It always sounded like they used the SC2 for bass and punch and the 747 for mids and sheen but I could be completely wrong. But they are 100% the reason I bought an original SC2 and man did it represent!

Either way, your review just makes me want to try one even more!

Did you prefer the compressor or the EQ if you had to pick, or did both work to your favor enough not to have a preference?


They are both very good, and I really could not pick one over the other. I did purchase it more for the compressor since I was shopping for a great 2 bus/mastering compressor. I already have the Langevin Mini Massive EQ. But the Avalon EQ is different enough to compliment the Mini Massive.
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Hallams

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Re: Avalon 747SP
« Reply #3 on: August 26, 2009, 12:34:35 am »

 I have hesitated in saying this as i don't want to offend, and the review is good, but in reading this particular review, i can't help think it was written from the perspective of an audio magazine type review where the overall flavor is a positive impression rather than the more objective, "tools of the trade" in-depth account of its strengths an weakness which is why this forum exists.
I love my Avalon 747 and use it often, but am finding it a difficult thing to get an honest un biased opinion / review of the unit from users who have more on the job experience than myself. Some of the well respected, seem to dismiss the 747 in a manner that seems prejudiced and others seem to remain silent, as this thread has done for a while now.......so i'm resurecting it.
 What i'm looking for i suppose is an in depth review by someone who uses the 747 and knows it backwards and  who has a variety of compressor options at hand and a wealth of recording, mixing experience in the industry over a variety of musical styles.
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Chris Hallam.
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dbmusic

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Re: Avalon 747SP
« Reply #4 on: August 26, 2009, 06:25:10 pm »

Hallams wrote on Tue, 25 August 2009 23:34

 
I love my Avalon 747 and use it often...


I own a 747 and thought Glenn's review was on the money. However, I think it's good to take reviews with the proverbial grain of salt. If you love the 747, then who cares what others think? I mean if you look hard enough you'll find people who love it and people who think it sucks. Where does that leave you? Back to your own impression.

Best regards,

DB
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Hallams

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Re: Avalon 747SP
« Reply #5 on: August 26, 2009, 07:17:54 pm »

dbmusic wrote on Thu, 27 August 2009 08:25

Hallams wrote on Tue, 25 August 2009 23:34

 
I love my Avalon 747 and use it often...


I own a 747 and thought Glenn's review was on the money. However, I think it's good to take reviews with the proverbial grain of salt. If you love the 747, then who cares what others think? I mean if you look hard enough you'll find people who love it and people who think it sucks. Where does that leave you? Back to your own impression.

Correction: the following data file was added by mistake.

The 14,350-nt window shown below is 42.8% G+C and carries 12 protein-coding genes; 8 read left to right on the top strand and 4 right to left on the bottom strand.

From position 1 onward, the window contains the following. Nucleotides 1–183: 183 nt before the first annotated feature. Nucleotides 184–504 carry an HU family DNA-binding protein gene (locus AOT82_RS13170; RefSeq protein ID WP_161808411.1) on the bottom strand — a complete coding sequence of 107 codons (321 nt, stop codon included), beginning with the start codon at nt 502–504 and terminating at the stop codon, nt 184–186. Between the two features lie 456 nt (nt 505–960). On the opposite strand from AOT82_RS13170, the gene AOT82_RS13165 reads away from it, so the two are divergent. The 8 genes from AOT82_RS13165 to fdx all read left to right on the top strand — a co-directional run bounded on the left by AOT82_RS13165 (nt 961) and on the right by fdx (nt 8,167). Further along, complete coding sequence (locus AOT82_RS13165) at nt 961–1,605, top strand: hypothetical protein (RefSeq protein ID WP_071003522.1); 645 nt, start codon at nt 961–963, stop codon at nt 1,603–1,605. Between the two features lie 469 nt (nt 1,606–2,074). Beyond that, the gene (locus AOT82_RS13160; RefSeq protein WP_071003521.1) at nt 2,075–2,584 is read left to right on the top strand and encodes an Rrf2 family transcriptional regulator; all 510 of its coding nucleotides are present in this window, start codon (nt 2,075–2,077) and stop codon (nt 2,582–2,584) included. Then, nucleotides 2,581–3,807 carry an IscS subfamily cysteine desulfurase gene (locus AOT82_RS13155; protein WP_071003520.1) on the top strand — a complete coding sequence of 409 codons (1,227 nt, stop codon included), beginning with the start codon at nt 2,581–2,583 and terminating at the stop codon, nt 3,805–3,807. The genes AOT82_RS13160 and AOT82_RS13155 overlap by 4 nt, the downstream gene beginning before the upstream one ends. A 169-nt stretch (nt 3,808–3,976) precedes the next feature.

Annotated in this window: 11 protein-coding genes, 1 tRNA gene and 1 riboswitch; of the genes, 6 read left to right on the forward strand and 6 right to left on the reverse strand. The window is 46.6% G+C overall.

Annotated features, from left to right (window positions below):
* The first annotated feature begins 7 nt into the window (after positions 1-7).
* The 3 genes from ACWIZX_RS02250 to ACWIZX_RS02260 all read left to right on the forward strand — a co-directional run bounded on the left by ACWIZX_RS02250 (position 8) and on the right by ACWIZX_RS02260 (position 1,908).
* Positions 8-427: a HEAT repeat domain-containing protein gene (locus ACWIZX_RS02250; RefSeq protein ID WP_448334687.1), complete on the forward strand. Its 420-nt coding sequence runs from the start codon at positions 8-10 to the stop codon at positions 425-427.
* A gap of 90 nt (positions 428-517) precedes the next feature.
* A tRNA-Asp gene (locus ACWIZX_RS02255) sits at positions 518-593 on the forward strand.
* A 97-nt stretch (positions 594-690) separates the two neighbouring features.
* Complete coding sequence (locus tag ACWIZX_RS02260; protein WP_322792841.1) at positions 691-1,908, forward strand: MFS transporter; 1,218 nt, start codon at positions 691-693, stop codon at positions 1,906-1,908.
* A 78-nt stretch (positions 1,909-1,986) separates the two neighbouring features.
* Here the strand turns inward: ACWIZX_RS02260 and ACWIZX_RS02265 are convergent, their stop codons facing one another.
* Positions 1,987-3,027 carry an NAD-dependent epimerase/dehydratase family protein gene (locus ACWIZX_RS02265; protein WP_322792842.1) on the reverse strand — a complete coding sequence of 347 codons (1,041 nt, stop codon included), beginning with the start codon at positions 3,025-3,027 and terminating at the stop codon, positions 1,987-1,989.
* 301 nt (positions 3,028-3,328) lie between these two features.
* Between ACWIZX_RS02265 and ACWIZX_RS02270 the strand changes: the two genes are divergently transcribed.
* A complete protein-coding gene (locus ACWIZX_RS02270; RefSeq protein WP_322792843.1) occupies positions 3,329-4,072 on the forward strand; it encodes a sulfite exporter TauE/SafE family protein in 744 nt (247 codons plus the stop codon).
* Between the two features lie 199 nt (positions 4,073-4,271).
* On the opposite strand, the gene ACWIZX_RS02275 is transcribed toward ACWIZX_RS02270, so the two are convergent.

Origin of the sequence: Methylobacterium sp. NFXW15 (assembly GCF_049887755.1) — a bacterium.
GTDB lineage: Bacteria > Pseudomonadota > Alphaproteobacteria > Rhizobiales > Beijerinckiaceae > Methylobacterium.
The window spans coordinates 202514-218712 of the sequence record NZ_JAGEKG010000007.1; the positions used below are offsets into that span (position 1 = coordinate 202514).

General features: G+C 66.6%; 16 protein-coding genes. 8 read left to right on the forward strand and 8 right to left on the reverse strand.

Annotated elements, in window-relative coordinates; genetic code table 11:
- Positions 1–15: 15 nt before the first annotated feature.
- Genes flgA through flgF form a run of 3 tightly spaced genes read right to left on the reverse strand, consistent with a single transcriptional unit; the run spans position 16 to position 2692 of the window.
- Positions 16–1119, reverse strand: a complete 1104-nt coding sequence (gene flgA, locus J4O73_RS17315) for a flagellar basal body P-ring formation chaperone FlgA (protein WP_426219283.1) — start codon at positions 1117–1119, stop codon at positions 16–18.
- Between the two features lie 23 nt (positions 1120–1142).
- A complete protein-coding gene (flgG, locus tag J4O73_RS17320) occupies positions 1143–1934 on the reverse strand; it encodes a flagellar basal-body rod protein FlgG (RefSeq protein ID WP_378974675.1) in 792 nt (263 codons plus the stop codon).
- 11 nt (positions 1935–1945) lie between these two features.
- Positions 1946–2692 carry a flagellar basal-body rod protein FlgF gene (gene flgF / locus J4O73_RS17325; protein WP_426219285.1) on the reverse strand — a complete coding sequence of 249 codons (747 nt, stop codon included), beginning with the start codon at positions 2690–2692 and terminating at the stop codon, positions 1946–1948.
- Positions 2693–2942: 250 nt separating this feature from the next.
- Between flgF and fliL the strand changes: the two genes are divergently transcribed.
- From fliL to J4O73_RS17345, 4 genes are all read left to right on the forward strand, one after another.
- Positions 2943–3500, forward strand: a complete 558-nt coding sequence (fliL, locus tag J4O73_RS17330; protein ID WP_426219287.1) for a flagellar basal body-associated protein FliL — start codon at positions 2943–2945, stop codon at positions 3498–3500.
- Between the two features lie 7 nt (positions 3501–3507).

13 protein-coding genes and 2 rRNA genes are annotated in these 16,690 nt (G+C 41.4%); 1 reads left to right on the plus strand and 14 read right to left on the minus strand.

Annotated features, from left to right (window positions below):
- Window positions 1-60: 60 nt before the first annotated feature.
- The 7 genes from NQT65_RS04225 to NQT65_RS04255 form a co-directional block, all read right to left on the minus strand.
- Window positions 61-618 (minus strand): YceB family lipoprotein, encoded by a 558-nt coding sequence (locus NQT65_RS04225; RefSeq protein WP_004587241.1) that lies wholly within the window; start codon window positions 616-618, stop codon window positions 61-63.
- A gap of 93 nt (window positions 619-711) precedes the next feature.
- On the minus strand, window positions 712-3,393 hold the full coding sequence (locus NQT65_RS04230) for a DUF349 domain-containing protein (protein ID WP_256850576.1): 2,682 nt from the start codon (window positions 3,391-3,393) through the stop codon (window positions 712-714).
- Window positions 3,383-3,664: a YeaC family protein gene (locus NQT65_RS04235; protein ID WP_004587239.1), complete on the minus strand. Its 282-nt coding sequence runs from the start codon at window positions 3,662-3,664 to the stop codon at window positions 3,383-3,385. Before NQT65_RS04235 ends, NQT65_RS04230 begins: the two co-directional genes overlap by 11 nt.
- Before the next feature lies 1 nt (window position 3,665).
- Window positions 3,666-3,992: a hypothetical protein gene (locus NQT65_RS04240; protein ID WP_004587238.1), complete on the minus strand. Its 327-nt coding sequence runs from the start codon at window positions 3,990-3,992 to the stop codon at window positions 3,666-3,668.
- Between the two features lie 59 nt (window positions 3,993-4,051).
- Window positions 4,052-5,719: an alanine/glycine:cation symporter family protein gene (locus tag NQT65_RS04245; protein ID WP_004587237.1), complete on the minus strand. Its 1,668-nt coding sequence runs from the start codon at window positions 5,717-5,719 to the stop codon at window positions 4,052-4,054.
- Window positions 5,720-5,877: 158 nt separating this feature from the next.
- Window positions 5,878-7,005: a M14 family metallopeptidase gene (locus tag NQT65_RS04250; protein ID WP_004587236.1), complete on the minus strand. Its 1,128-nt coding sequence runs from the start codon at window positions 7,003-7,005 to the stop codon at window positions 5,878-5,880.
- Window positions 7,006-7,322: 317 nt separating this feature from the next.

Best regards,

DB


Ok, i agree, my own impression is what i primarily go by, but with a limited choice in stereo compressors its a bonus when someone who uses the 747 and has more options to choose from, can have info on where and why they find the 747 has its place.  
 I know the where and why i use it. I think because of the variety of choices it offers, it is not immediately obvious where the sweet spot of some of the set up combinations are and what it can do for the mix in different applications. On the one hand this can be seen as a negative as some boxes give the wow factor almost as soon as you plug them in and mess with the gain in and out.This often means that peice of kit is a one trick pony although the trick is well worth owning the box for. On the other hand it indicates as in the 727's case that there are a variety of very worthy applications for it on a mix and getting to know them and when to use them takes time playing and experimenting and thinking in a different way than you would with your one trick pony. Many of the things i like the 747 for are quite subtle, but in audio there is a lot of power in subtleties. I would expect, as i haven't used these, but i would not be thinking of it as doing for the mix what an API 2500 does, or for tracking , what a 176 type of box does.
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Chris Hallam.
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J.J. Blair

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Re: Avalon 747SP
« Reply #6 on: August 27, 2009, 12:18:03 am »

Opinions on Avalon are strongly divided.  It's like Steely Dan: You either love it or you hate it.  I got offered free time at a nice studio, and turned it down because the console was a Digi Icon, and the bulk of the outboard gear was Avalon.